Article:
A person who commits a white-collar crime intends to scam, defraud or steal money or property. These are not normally violent crimes but can be extremely damaging to victims.
Although movies and television often portray white-collar crime as glamourous, it is not. It is sometimes called a faceless crime, but there are often very clear victims.
1. Corporate fraud
Corporate fraud is the most common form of white-collar crime. People sometimes refer to this type of crime as business fraud. Examples include:
- Perpetrating charity scam: Securing donations for a charity that does not exist or misrepresenting themselves as a legitimate charity
- Withholding owed money: Intentionally not paying for goods or services rendered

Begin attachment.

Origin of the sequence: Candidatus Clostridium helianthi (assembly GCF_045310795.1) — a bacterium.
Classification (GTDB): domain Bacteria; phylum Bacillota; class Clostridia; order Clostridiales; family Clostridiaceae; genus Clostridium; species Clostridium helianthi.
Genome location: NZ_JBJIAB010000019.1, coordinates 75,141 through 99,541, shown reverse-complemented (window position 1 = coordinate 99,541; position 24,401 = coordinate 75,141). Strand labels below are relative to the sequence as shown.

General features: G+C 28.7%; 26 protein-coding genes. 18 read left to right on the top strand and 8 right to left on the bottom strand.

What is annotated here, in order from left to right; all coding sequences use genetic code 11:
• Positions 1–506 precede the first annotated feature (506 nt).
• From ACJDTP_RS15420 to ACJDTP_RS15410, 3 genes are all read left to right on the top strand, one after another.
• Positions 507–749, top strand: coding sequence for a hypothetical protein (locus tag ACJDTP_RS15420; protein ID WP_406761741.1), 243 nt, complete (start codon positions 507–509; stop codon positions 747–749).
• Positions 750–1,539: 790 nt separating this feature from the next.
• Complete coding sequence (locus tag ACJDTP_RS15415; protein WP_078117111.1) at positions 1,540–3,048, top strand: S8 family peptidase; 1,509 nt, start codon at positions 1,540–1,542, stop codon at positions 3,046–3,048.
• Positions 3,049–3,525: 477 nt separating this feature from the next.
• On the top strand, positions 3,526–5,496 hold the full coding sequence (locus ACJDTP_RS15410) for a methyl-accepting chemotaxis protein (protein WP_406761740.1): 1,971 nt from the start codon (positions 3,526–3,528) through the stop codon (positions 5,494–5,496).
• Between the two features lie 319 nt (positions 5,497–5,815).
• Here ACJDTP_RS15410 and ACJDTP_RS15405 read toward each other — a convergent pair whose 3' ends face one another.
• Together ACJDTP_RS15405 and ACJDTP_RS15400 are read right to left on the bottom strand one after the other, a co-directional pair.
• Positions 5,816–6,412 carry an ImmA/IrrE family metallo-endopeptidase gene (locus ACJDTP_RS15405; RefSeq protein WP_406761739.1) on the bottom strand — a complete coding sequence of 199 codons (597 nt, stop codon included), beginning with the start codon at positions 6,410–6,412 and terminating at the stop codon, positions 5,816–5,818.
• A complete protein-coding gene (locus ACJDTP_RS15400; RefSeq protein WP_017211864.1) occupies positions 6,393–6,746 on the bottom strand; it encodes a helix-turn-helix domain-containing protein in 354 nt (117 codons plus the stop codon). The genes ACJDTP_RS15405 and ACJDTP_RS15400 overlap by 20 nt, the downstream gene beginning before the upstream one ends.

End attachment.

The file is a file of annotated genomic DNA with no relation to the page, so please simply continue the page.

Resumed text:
- Defrauding a company: Misusing of corporate resources for personal gain, insider trading or tax violations
- Falsifying accounts: engaging in false trades, using deceptive accounting or evading regulations
There are many more types of corporate fraud. Most corporate fraud relies on deceitful practices, either personally or at the corporate level.
Embezzlement is the misappropriation of funds or property. People do this when they are in a position of power and control large sums of money. This is also known as skimming.
Blackmail is a good example of extortion. This means that an individual forces another to turn over property or money. In return, the extorter promises not to expose or harm the victim. Another form of extortion is to offer protection from harm in exchange for money or property.
Though white-collar crimes may sound nicer than other types of illegal behavior, these crimes often have devastating economic and non-economic impacts on victims. Because of this, convictions typically result in significant penalties.